The anchor, a veteran of CBS News’ “60 Minutes” and “CBS Evening News” alleged Sunday that he was taken off CBS’ evening-news broadcast in 2017 after raising complaints internally about the news division’s workplace culture. “We’ve been through a dark period of the last several years of incompetent management and sort of a hostile work environment within the news division,” Pelley said during a segment on the CNN program “Reliable Sources.” He added: “I lost my job at the ‘Evening News’ because I wouldn’t stop complaining to management about the hostile work environment.”
Pelley alleged he took his concerns to senior management at CBS News as well as the chairman of CBS Corp.
“Scott was expressing his own opinion. We disagree,” CBS News said in a statement. “CBS News has been working hard to advocate for an inclusive, safe and dignified workplace for everyone at CBS News and Scott has been a supporter of these efforts.”
David Rhodes, former president of CBS News, did not respond immediately to a message seeking comment.
The remarks are the latest to indicate the troubled culture that incubated at CBS Corp. and CBS News over a period of time. Tensions at the unit first came to light after former “CBS This Morning” co-anchor Charlie Rose was ousted in the wake of several women claiming he had made unwanted sexual advances on them, predominantly under the aegis of his long-running PBS program, “Charlie Rose.” Other allegations were made against the work environment at “60 Minutes” as it was run under former executive producer Jeff Fager. Fager has denied claims made against him, and left CBS News last year. CBS Corp. ousted longtime CEO Leslie Moonves last year after a New Yorker article detailed multiple allegations of sexual harassment and unwanted behavior. Moonves has denied the claims.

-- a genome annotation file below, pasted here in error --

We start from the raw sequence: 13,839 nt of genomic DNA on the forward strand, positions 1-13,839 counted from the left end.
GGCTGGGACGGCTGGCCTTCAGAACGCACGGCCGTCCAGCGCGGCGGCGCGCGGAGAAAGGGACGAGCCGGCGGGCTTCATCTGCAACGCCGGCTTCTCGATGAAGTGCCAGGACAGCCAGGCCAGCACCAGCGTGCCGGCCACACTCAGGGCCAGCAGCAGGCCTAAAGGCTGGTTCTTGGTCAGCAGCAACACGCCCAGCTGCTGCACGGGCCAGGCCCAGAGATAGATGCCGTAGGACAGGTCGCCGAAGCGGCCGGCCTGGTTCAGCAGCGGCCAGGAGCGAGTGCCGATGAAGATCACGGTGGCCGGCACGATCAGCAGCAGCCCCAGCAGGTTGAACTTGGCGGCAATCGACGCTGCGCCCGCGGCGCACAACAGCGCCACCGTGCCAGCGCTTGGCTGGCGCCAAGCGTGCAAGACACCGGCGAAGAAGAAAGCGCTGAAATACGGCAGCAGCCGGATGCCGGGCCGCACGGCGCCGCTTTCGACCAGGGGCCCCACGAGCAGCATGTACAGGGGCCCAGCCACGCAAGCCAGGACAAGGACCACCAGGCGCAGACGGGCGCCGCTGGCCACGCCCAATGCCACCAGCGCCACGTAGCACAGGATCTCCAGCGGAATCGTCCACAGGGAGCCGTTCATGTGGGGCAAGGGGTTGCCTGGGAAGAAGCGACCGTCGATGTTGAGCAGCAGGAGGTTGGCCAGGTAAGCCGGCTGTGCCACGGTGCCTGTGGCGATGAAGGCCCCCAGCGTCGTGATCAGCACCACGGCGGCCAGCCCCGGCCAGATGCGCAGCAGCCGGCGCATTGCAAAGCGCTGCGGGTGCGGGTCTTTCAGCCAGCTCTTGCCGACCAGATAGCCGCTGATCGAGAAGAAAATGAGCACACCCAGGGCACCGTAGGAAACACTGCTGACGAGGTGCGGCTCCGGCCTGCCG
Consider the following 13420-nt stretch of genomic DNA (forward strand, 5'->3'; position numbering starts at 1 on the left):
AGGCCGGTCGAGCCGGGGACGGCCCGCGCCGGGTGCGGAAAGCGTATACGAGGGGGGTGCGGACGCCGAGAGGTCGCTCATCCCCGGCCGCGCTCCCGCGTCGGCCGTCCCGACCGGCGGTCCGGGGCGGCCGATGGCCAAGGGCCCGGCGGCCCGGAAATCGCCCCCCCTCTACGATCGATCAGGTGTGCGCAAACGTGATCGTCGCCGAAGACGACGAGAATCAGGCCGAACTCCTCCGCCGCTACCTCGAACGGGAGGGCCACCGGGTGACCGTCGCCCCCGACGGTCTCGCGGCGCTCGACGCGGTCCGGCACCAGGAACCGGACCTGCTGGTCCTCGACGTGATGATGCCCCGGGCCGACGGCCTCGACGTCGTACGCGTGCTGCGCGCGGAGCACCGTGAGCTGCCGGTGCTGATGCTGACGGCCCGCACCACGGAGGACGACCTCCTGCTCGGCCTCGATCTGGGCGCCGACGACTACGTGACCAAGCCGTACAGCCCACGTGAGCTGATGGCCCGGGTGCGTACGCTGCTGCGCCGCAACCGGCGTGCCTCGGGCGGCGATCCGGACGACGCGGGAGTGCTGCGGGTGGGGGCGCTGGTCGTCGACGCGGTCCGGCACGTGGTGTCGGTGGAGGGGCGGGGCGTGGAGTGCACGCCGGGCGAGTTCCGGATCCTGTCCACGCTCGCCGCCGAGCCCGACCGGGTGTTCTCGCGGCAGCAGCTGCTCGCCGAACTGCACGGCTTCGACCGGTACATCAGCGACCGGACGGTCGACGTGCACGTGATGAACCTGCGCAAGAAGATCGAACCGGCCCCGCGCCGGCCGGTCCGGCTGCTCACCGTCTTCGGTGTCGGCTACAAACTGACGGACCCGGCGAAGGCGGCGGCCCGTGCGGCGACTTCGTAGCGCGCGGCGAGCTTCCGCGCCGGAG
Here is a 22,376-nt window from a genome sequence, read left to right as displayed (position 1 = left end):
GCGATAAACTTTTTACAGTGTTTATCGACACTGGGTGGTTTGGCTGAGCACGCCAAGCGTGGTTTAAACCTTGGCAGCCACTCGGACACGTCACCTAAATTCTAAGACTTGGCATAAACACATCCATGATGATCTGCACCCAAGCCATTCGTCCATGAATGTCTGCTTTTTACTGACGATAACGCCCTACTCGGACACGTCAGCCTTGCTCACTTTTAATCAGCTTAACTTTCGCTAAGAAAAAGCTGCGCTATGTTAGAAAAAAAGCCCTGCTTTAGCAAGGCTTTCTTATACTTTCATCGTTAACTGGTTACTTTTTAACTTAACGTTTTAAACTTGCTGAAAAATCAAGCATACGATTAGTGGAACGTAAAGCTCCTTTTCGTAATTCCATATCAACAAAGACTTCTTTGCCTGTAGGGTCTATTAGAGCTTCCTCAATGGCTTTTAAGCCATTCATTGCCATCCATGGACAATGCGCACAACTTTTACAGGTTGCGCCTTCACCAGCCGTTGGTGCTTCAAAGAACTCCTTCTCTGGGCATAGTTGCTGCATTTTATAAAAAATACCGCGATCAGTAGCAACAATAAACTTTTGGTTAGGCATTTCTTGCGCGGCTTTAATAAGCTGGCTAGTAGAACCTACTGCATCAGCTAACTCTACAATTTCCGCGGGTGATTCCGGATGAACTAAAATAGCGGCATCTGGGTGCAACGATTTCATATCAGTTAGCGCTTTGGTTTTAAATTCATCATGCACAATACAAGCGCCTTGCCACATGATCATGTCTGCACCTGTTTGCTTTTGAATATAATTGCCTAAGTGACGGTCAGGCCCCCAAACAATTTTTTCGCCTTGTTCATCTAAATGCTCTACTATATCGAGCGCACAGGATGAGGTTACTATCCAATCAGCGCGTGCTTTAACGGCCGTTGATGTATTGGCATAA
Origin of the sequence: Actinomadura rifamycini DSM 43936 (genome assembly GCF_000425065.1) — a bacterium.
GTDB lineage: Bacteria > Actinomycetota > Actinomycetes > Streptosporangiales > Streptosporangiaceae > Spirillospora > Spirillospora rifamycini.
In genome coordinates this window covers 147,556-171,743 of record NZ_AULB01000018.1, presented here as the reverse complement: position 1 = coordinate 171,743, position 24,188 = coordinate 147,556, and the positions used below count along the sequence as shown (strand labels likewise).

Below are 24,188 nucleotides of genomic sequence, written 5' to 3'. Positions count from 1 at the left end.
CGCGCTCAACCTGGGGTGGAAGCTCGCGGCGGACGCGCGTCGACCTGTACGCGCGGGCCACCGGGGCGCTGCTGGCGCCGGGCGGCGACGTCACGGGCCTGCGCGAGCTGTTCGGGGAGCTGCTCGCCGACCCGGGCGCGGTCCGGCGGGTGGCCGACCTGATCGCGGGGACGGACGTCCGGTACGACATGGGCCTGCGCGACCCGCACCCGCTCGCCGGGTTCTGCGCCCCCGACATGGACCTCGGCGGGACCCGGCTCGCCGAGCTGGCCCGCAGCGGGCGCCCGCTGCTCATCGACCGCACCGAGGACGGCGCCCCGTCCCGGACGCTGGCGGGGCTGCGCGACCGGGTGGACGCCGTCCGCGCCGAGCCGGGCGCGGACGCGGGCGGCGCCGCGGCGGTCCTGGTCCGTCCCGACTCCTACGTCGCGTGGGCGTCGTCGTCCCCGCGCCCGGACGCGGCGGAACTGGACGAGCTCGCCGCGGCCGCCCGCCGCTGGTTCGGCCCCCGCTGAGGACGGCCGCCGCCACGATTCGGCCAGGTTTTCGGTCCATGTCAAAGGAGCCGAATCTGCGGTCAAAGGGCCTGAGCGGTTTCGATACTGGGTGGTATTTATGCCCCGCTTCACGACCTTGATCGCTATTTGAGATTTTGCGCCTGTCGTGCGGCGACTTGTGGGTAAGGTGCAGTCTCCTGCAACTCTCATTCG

Pelley, who is slated to be honored by CBS News with a book party celebrating his new memoir, “Truth Worth Telling,” on June 12, alleged he visited several top CBS News executives to warn them of a “hostile work environment” for women and men. Pelley said on CNN that he went to the “president of the news division” — Rhodes served as president between 2011 and early 2019 — and was told he ought to stop “agitating” about the matter. He also alleged he had a substantial conversation with the “chairman of CBS,” who would have been Moonves, about his allegations.
Pelley never mentioned any of the former CBS executives he cited by name.
Rhodes told The Daily Beast Sunday, “That simply never happened,” and added: “And if he had those conversations about this with anybody, it wasn’t with me.”
People familiar with the internal workings of CBS News have long maintained that Pelley and Rhodes had a strained relationship, evidenced by Pelley’s abrupt decamping to “60 Minutes” before a successor at “Evening News” had been named.
Pelley also said he felt CBS News had made strides under Susan Zirinsky, who took the reins of the news division in March. He said Zirinsky, a presence at CBS News for decades and the first woman to lead the unit, “has CBS News DNA.” He also praised CBS CEO Joe Ianniello and Bill Owens, a longtime Pelley colleague recently named the new executive producer at “60 Minutes.”
“I’m very excited. I know these people,” Pelley said on “Reliable Sources. ” I know we’re on the right track.”